Opinion: Political Correctness – Has It Gone Too Far?

In an era of near-excessive political correctness, a lot of our conversations revolve around ensuring that what we say does not offend anyone. This open-mindedness and adaptability to different peoples’ needs and backgrounds is admirable and kind, but at what point does this political correctness impede on our freedom to express ourselves and our thoughts? Is this fear of being offensive preventing us from saying what we truly think and feel?

 One of the foundations of a democratic country is the freedom of thought and to freely express one’s feelings and opinions, so can we go as far as saying that political correctness is a violation of democratic rights? It’s a debatable topic and a point of controversy for many, however I think political correctness -- not just in politics, but in media and everyday life -- has gone too far and is impeding our progress as a society.

We then have to ask the question, what is and should be considered political correctness? What about things like trigger warnings and leaving certain words or phrases out of a speech or piece of writing in order to not to cause emotional or psychological strain on someone who may have had a negative experience relating to the phrases? Would, and should, trigger warnings be considered a limitation to our freedom to express ourselves? Or are they instead an improvement of our society in the sense that they make things more accessible for certain people? The argument herein lies whether you think trigger warnings are a justifiable form of political correctness, as I believe, since they don’t have any negative consequences but rather work to make life a bit easier for some people.

When it comes to things like politics, I strongly believe that avoiding using the proper terms to refer to a problem is in fact contributing to the problem. I do acknowledge the argument that with the term ‘Radical Islam’ it is often counterproductive in the sense that using the term further produces negativity and xenophobia, which in turn radicalizes more Muslim youth and contributes to the problem of terrorism rather than solves it. However, I do also believe that acknowledging that the problem is in some ways related to the radicalization of the Islamic religion is essential in finding a solution to the problem of terrorism as well, therefore a complete negligence of the topic is counterproductive as well.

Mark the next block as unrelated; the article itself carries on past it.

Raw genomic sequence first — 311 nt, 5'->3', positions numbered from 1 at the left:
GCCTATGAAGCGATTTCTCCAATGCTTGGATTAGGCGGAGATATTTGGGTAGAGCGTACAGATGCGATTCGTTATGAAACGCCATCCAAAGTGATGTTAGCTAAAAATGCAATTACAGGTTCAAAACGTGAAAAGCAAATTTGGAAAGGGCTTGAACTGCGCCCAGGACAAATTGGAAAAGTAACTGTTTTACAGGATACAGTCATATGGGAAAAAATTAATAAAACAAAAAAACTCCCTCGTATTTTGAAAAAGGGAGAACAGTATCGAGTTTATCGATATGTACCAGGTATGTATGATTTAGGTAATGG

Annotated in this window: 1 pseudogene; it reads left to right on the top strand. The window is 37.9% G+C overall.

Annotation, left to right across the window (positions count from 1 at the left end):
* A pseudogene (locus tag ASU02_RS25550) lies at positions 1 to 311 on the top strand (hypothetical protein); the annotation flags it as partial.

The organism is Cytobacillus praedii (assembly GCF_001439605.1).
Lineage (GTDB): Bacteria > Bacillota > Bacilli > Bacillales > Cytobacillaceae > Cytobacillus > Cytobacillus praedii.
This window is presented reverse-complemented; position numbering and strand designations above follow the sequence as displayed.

However, when the fear of being offensive gets in the way of one’s safety and one’s freedom to think, this political correctness is going too far. Take for example the story of the neighbour of the Bernanindo shooter who didn’t report suspicious activity because he worried that his claims would be considered ‘racist’ since his neighbours were Muslim. Had he not been worrying about appearing offensive but had rather used his common sense and judgement and reported the activity, he may have saved fourteen innocent lives. 

It’s arguable that most, if not all, of Donald Trump’s support stems from the fact that he does not care at all for being politically correct. He says what he thinks and is such a drastic change from almost all other politicians that it has garnered him much support and even admiration. Why? Because many people have gotten sick of hearing the same rehearsed speech from politicians and seeing no form of action. And they have every right to be. When the politicians you elect to lead your country and act for you and your country’s best benefit do nothing more than speak vaguely on topics that affect millions of lives every day, it does get quite tiring. Don’t get me wrong, I am in no means supporting or admiring Donald Trump, but rather am attempting to provide reason as to why his following is so large.

Political correctness has tainted politics and government, and made us into a more fearful society. Of course I’m not suggesting that we all speak every thought that passes through our mind, but I am encouraging everyone to try and not limit their entire process of thought based on what we think may be perceived as offensive. There’s a clear distinction between being offensive and the perception of being offensive, which often more subjective and takes people by surprise, but if we all use common sense and basic human decency to communicate with one another, we can both ensure that our freedoms are not being impeded upon but also that we are not unnecessarily being rude or insensitive to others. It really isn’t a matter of intense research or a certain level of evidence being needed to prove a theory, it’s more-so that we need to ensure that we are not letting fear rule our lives.

Let us know in the comments what you think about political correctness – is it necessary to protect people’s feelings or is it just an excuse to avoid genuinely addressing problems in our society?